- John and Paul collaborate on the vocals though, strictly speaking, you might say John "leads."
- This recording, by the way, is an object lesson of just how shamelessly far Capitol was capable of going in the butchery of the Beatles' music. Indeed, if you slap on a vinyl copy of the "Second Album" you'll hear a fake stereo mix of this song that features kitschy harmonica overdubs, and a sort of heavy reverb, which, beyond mere "air space", makes the whole production sound like a Phil Spector wall of sound.
- In contrast, the so-called official version on Parlophone sounds more like chamber music and is to be strongly recommended to those not familiar with it; almost hard to believe it's the same take which underlies the Capitol version.
- The intro is only four measures long but is quite rich in detail. Schematically it looks like this:
|Harmonica -------- |Voices ------------ |Verse chords: |A |G |A |G |D D: V IV V IV I
- First off, there's a slight ambiguity as to what key we're in at the outset. By the time you reach measure 5, the music finally lets you know that "this is 'D,'" but until then, there is the suspenseful possibility that we just might be in the key of A, and that the opening chords are I and flat VII. To put all this another way, this phrase has a "convergent" shape, moving homewards having started in the outfield.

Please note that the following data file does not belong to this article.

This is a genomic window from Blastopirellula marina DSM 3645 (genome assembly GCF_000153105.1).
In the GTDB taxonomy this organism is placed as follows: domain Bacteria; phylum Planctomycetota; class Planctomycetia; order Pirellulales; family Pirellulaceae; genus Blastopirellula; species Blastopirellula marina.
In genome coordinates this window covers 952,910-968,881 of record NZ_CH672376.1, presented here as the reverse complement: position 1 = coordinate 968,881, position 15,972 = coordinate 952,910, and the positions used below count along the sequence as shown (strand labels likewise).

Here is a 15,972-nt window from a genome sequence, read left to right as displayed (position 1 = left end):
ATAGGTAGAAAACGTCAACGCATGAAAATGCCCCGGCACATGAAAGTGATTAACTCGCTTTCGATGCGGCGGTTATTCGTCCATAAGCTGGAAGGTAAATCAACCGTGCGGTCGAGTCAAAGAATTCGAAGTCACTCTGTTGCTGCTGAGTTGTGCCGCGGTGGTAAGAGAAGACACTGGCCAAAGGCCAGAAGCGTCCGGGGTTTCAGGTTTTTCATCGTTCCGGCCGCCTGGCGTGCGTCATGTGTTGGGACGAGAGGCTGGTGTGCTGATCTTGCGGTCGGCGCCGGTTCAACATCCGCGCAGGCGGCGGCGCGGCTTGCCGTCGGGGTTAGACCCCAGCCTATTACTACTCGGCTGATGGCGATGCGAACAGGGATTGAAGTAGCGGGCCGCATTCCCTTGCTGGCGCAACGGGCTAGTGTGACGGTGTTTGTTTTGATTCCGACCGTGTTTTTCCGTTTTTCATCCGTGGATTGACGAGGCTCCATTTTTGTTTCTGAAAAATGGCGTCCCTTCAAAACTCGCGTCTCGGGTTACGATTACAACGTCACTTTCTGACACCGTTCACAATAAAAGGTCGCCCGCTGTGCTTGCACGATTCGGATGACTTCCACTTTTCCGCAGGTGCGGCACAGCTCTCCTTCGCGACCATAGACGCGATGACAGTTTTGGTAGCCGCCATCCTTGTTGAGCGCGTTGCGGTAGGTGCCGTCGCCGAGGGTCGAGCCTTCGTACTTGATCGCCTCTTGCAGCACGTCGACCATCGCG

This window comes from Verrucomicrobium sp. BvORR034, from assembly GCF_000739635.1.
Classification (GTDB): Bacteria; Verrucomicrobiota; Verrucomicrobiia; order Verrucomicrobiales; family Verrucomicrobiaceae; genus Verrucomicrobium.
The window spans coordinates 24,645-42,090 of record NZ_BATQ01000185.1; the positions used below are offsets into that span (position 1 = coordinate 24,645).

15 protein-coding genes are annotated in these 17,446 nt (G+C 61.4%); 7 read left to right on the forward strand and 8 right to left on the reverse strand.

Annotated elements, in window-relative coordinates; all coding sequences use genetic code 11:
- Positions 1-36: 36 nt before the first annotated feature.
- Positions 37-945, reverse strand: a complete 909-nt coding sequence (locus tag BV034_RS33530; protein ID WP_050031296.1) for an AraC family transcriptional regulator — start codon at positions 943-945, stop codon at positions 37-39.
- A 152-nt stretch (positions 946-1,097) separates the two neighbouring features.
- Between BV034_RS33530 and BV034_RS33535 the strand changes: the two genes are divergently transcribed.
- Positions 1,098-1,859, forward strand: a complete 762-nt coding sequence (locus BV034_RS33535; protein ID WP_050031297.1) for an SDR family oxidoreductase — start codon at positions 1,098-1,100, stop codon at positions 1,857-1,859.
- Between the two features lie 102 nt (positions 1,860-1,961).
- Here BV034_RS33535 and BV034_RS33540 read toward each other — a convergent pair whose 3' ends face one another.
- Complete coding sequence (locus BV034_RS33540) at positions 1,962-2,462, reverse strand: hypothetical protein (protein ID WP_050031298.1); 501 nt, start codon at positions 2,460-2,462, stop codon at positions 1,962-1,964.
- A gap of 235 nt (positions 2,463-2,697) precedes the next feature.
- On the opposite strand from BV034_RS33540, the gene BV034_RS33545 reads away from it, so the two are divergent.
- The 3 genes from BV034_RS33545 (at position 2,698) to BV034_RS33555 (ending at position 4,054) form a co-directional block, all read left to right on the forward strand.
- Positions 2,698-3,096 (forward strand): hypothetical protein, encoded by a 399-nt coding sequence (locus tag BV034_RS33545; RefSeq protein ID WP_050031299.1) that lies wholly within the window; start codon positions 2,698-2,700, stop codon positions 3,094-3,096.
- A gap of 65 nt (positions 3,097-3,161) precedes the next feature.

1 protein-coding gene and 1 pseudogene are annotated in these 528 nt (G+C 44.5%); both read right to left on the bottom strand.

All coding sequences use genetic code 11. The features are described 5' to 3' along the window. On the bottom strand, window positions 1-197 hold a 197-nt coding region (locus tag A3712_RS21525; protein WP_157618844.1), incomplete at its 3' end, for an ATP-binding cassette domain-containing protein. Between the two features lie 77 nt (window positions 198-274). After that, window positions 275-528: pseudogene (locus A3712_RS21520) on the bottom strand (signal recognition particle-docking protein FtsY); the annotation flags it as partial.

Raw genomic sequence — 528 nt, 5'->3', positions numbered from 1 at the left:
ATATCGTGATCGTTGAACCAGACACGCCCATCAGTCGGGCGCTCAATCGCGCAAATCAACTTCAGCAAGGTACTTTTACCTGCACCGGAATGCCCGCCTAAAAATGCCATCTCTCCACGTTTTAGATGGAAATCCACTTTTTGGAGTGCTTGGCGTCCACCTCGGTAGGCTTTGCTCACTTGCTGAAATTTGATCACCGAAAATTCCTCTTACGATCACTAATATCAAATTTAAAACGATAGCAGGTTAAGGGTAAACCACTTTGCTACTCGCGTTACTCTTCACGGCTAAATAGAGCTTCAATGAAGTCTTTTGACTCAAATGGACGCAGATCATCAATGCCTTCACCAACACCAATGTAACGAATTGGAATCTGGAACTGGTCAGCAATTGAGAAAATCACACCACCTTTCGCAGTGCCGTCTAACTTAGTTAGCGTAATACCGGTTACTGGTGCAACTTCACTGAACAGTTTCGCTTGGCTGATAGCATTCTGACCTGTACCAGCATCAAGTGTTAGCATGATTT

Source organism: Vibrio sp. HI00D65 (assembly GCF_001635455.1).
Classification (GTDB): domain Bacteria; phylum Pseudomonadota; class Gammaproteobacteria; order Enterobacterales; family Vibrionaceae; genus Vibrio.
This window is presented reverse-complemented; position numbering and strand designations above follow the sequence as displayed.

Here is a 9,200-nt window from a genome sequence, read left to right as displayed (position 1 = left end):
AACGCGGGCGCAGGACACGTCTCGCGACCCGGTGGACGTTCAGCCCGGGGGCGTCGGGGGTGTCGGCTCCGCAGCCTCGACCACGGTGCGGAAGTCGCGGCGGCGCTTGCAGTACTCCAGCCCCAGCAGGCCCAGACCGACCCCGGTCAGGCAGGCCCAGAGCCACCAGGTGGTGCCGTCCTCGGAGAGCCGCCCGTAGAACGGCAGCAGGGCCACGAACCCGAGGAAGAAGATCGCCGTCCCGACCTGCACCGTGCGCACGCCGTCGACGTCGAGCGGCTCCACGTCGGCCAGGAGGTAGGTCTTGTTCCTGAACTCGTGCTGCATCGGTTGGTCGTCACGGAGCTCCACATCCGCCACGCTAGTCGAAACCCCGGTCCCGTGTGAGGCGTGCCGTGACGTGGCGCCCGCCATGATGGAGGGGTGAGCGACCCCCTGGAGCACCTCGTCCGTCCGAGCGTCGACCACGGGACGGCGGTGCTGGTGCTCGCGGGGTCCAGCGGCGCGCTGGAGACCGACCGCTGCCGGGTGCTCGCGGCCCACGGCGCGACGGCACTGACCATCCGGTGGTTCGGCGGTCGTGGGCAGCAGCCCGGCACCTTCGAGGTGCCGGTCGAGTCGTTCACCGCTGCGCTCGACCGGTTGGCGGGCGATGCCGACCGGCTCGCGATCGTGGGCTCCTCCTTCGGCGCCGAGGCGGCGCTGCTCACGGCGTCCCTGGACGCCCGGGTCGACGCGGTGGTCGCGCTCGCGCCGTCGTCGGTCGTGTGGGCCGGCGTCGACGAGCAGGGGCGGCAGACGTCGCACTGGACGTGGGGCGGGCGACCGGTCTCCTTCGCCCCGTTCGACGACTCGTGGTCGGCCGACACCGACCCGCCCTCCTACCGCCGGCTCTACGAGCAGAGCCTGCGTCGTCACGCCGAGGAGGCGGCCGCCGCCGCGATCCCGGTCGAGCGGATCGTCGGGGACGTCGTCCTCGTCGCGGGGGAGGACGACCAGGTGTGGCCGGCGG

- Turning to the arrangement, we find that by the time the verse begins, there have already been three changes of texture in very short order. The first two measures feature harmonica plus heavy tom-tom drumming which stresses every beat in the measure. The next two measures introduce John and Paul's voices in Everly Brothers' style parallel thirds while the drumming shifts over to the lighter snare and cymbals-tapping work which is used throughout most of the rest of the song. Thirdly, the start of the verse provides contrast with the entire intro in that the chords of the verse are presented in an unembellished oom-pah style, whereas the chords in the intro are all embellished by neighboring tones on the offbeats like so:
F#-F- F#-F-| E-E- E-E- E-E- E-E- |D-D- D-D- C# C# |B A A |G
- Two other details:
- The successive harmonica and vocals parts in this intro fit together into a single descending scale of E-D-C#-B-A.
- There is a vivid kiss-like sensation embedded in the introductory vocal parts; not how the simple phonemes "oh-mmm-you" are elided to sensual effect; try it yourself and see what it does to you.